What’s so different about this moment is we have billions of people connected via super computers in their pocket to a high-speed Internet. And so the cycle time on innovation (and) the adoption of new technologies occur much faster because you have ubiquity. Both enterprises and consumers can get to the new technology faster.
In 2000-2001, we were just laying down the rails of the Internet. We had to get people online. That was a very different moment in time.
An old photo confirms my presence in a large preschool choir at Central Methodist Church in Gadsden, Alabama. Many years later, the church relocated to Rainbow City and became Christ Central United Methodist Church. I passed by the church last week and noticed a sign: “Coming Soon: CityChurch.”
CityChurch, formerly Rainbow City Church of God, has purchased Christ Central’s property, enabling the UMC congregation to relocate to nearby Southside, Alabama. The changing landscape of congregations is more than I can monitor, but I sense a stirring of creativity, sometimes born of necessity.
In a Gadsden Times article linked above, the CityChurch pastor was quoted as saying only 17% of Americans attend church. Respectfully skeptical of clergy estimates, I found a survey that asked: How often do you attend church or synagogue – at least once a week, almost every week, about once a month, seldom, or never?
This concludes a look at some corporate annual reports. Since 1982, my study of publicly traded companies has been a fun, enlightening hobby that pays dividends.
Only two companies have a Standard and Poor’s credit rating of AAA: Johnson & Johnson and Microsoft. JNJ’s 2022 Annual Report begins with a credo, written in 1943 by Robert Wood Johnson II. Here’s the current edition of “Our Credo,” in its entirety:
We believe our first responsibility is to the patients, doctors and nurses, to mothers and fathers and all others who use our products and services. In meeting their needs everything we do must be of high quality. We must constantly strive to provide value, reduce our costs and maintain reasonable prices. Customers’ orders must be serviced promptly and accurately. Our business partners must have an opportunity to make a fair profit.
We are responsible to our employees who work with us throughout the world. We must provide an inclusive work environment where each person must be considered as an individual. We must respect their diversity and dignity and recognize their merit. They must have a sense of security, fulfillment and purpose in their jobs. Compensation must be fair and adequate and working conditions clean, orderly and safe. We must support the health and well-being of our employees and help them fulfill their family and other personal responsibilities. Employees must feel free to make suggestions and complaints. There must be equal opportunity for employment, development and advancement for those qualified. We must provide highly capable leaders and their actions must be just and ethical.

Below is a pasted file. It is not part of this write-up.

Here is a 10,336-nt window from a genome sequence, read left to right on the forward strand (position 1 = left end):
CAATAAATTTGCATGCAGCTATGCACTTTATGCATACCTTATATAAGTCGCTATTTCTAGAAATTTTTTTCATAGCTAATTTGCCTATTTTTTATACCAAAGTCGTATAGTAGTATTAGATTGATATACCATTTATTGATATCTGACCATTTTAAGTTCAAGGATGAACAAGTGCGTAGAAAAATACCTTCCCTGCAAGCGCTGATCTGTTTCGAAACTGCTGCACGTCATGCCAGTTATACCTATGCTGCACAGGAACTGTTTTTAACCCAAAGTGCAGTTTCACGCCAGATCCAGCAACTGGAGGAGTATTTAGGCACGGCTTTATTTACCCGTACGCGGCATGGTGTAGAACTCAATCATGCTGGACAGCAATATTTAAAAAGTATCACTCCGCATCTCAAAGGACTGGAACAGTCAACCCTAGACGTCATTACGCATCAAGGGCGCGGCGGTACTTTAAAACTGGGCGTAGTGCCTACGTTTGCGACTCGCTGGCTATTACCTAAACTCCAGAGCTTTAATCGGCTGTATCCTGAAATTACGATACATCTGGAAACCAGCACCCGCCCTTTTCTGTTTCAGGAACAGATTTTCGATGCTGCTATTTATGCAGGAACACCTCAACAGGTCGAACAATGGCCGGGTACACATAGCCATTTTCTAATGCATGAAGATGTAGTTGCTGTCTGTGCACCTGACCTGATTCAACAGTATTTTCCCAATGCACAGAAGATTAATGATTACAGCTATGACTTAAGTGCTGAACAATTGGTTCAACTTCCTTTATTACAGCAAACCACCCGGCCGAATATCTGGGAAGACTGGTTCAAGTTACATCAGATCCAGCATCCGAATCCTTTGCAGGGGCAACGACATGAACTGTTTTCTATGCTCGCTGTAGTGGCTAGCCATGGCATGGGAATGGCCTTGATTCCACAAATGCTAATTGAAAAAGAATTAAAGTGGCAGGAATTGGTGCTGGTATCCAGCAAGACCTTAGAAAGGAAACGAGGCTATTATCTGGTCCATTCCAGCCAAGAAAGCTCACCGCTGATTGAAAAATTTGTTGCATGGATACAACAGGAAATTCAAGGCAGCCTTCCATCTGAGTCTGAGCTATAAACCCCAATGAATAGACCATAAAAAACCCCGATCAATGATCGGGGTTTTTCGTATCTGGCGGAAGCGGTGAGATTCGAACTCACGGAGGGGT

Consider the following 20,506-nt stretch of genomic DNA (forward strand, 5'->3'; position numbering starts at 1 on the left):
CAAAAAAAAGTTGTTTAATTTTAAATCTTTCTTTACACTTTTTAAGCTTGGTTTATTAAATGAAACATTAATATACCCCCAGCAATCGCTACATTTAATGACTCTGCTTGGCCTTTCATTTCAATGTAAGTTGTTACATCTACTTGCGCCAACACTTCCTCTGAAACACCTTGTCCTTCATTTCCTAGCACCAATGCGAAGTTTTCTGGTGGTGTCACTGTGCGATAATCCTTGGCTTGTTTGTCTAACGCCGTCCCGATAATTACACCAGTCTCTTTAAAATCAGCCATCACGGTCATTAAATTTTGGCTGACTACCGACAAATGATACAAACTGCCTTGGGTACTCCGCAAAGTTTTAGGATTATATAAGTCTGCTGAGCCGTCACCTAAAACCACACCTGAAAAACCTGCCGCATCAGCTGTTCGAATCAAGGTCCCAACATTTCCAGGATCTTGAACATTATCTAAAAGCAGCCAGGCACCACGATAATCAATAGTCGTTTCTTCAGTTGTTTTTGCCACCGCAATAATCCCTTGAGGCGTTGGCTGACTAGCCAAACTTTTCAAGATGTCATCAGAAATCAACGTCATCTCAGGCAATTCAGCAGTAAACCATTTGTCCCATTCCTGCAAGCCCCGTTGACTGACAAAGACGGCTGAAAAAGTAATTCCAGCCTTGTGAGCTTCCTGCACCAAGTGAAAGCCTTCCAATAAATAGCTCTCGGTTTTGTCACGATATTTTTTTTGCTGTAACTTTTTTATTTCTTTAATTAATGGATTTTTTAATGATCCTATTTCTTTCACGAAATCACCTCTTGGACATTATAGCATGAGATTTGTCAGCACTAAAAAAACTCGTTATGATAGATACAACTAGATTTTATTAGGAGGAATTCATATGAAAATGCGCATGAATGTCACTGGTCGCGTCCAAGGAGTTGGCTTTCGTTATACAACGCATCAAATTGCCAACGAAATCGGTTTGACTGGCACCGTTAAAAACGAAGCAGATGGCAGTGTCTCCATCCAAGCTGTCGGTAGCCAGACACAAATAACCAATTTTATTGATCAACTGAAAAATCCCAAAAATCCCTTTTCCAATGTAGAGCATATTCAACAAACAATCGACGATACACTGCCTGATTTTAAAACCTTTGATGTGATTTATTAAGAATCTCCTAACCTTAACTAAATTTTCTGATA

We are responsible to the communities in which we live and work and to the world community as well. We must help people be healthier by supporting better access and care in more places around the world. We must be good citizens — support good works and charities, better health and education, and bear our fair share of taxes. We must maintain in good order the property we are privileged to use, protecting the environment and natural resources.
Our final responsibility is to our stockholders. Business must make a sound profit. We must experiment with new ideas. Research must be carried on, innovative programs developed, investments made for the future and sitmistakes paid for. New equipment must be purchased, new facilities provided and new products launched. Reserves must be created to provide for adverse times. When we operate according to these principles, the stockholders should realize a fair return.